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4 Habits of Engaging Public Speakers

What determines the impact of a presentation? The two primary factors are the content and the delivery. Two different speakers presenting the exact same content will still leave their respective audiences with different takeaways. This just goes to show it’s just as important for public speakers to work on how they deliver presentations as it is for them to craft the content.

Here are just four noteworthy habits of engaging public speakers.

Write a Script, But Don’t Use It

The most traditional approach to designing a presentation goes something like this: The speaker makes all their slides first. Then, they fill the placeholders with text and images. Finally, they write a script based on this deck. Thus, the slides dictate the speech.

Instead, create your script first and use it to shape your slides and messaging. Working from a bundle of slides is limiting; it can lead to choppy or formulaic delivery. Writing a script with everything you want to say and using it to craft the rest of your presentation ensures relevancy and gives it a cohesive shape.

A script is a great tool for planning and practicing your presentation. However, leave it behind when you step onto the stage or take the podium. Reading verbatim from your notes will diminish your presentation’s overall appeal. Avoid overly rehearsed, “canned” delivery. You want it to feel fresh, authentic and polished—but never memorized.

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Start Your Presentation Strong

An effective speaker knows they have to grab the audience’s attention quickly or risk losing it for good. Sometimes undermining expectations is exactly the ticket. Here’s one idea for boosting interactivity and trust with your audience from the outset: Tell them you expect them to chime in with questions and comments throughout. You can even go so far as to tell them you want them to interrupt you—productively, of course—instead of waiting for a formal Q&A session at the end.

The point is: To be an engaging public speaker, you must get the audience involved and set your expectations early. That way, everyone will have a reason to “stay on the ball,” so to speak.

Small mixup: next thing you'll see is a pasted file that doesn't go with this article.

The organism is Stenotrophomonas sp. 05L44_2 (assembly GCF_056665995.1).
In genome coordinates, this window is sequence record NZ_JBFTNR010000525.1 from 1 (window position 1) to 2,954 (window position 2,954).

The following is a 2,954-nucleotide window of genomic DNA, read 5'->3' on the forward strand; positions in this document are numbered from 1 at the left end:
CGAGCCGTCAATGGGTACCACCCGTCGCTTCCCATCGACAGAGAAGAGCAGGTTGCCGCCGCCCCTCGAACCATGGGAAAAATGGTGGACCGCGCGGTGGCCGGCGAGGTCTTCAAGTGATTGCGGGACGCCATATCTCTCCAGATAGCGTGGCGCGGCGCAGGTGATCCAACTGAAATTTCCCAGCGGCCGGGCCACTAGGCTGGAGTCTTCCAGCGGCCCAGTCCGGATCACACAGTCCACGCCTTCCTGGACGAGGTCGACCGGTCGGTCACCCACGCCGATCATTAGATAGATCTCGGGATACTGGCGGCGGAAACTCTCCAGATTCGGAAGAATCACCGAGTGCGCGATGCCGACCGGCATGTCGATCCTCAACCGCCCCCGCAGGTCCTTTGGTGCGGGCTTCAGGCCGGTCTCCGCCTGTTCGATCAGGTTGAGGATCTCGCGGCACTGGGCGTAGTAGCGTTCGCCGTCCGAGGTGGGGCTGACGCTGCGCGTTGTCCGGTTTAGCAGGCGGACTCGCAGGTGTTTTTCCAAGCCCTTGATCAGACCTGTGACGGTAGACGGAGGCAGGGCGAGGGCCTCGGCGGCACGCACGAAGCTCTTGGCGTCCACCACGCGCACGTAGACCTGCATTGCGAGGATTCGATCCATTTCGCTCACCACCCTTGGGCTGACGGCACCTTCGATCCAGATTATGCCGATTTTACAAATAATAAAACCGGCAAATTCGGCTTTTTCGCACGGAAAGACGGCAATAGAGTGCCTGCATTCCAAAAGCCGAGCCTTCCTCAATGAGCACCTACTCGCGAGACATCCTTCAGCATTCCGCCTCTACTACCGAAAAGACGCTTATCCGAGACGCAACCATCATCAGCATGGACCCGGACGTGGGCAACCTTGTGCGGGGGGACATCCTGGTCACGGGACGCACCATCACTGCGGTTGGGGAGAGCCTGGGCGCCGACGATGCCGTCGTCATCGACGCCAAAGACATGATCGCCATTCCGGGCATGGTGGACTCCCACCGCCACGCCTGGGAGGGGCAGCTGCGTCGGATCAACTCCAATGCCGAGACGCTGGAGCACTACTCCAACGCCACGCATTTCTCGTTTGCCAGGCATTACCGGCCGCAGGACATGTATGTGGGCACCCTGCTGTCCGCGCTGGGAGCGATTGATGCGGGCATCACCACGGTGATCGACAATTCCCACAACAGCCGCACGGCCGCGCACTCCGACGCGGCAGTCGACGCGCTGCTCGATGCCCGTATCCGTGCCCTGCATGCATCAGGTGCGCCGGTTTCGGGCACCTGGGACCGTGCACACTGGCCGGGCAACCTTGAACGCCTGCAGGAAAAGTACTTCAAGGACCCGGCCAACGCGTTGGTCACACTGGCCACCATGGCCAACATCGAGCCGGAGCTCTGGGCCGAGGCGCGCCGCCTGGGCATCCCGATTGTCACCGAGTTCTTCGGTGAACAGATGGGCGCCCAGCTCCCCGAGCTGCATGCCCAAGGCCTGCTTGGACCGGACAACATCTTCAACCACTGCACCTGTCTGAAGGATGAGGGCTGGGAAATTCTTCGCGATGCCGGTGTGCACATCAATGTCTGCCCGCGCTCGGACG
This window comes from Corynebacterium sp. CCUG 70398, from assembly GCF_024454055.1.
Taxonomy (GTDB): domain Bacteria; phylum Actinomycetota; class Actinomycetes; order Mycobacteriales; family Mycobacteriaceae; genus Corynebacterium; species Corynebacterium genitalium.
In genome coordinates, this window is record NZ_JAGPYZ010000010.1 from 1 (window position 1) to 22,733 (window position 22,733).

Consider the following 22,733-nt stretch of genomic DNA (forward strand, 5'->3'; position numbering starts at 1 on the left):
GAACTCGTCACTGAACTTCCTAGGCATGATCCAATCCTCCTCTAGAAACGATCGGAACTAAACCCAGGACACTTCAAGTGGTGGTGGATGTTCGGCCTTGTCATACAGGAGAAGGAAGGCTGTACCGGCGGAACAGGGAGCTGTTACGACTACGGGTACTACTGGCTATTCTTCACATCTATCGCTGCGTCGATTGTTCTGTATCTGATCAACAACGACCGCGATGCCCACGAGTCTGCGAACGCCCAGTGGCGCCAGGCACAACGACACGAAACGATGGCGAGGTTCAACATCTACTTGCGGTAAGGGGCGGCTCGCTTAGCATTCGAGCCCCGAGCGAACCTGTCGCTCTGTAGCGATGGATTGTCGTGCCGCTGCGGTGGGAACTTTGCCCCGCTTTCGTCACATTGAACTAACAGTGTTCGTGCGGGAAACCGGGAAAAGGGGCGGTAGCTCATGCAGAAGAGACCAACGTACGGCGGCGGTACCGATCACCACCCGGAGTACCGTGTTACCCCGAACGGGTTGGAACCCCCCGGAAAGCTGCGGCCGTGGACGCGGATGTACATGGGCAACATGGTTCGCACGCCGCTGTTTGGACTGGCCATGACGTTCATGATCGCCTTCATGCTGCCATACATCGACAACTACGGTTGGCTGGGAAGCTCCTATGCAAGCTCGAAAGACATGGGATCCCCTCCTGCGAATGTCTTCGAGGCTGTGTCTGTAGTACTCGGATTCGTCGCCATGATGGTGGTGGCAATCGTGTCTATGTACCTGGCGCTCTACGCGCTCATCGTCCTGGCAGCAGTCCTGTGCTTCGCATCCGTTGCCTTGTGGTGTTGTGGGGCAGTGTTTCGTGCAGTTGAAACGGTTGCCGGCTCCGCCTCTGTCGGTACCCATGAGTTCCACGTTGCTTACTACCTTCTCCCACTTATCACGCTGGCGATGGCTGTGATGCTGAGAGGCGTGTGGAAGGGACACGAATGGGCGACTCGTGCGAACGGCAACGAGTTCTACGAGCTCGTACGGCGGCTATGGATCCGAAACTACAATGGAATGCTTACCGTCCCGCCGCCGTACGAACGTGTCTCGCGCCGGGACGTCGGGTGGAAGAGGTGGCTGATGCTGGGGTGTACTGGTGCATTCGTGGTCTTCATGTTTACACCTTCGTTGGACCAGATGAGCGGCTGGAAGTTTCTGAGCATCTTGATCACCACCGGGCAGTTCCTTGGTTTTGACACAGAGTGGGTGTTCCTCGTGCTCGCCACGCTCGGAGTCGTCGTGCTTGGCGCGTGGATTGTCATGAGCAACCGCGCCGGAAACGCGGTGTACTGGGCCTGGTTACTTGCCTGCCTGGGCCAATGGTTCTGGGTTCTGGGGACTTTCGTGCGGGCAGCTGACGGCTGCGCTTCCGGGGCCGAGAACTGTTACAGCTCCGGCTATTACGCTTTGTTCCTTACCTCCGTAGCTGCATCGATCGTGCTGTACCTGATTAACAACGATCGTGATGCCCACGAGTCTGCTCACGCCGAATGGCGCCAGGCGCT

Prioritize Your Audience

There are many creative presentation ideas you can try, from switching up your train of thought every three minutes to engaging in team-building icebreakers. Whichever tactics you choose, think about your audience above all else.

What are they getting from your content and delivery? What can you do to make it more interesting for them? This will help you avoid many of the symptoms of a checked-out audience: glazed stares, multitasking and confusion. You can even try running some of your wackier ideas by a focus group before the big day to help you determine which are winners.

Provide Concrete Examples

Presenters must build credibility in the eyes of their audience. One of the best ways to do so is by always backing up your claims and assertions with concrete examples. Examples can be both factual and anecdotal.

Say you’ve just taken over as the managing director of a medium-sized business. It’s your introductory all-hands meeting, so you want to make a good impression and lay out your vision moving forward. Consider the impact of these two statements:

  1. “I’ve been with this company for eight years, so I have a good feel for how it works.”
  2. “I’ve been with this company for eight years. My first desk was located upstairs in the south wing, where the development team sits now. I remember on my first day, I didn’t know anyone. Luckily, my team invited me to sit with them in the cafeteria at lunch. We had a friendly debate over whether leftovers are best left cold or reheated. I realized that very first day that our company has a special culture. And that’s one of our strengths I intend to preserve and grow as managing director.”

Providing details makes the story seem more real; it illustrates your investment in the company. So, get specific whenever you can—as long as the specificity is integral to the meaning of what you’re saying.

Incorporating these four habits of engaging public speakers will help make your next presentation more impactful. When in doubt, consider your content and delivery through the audience’s eyes.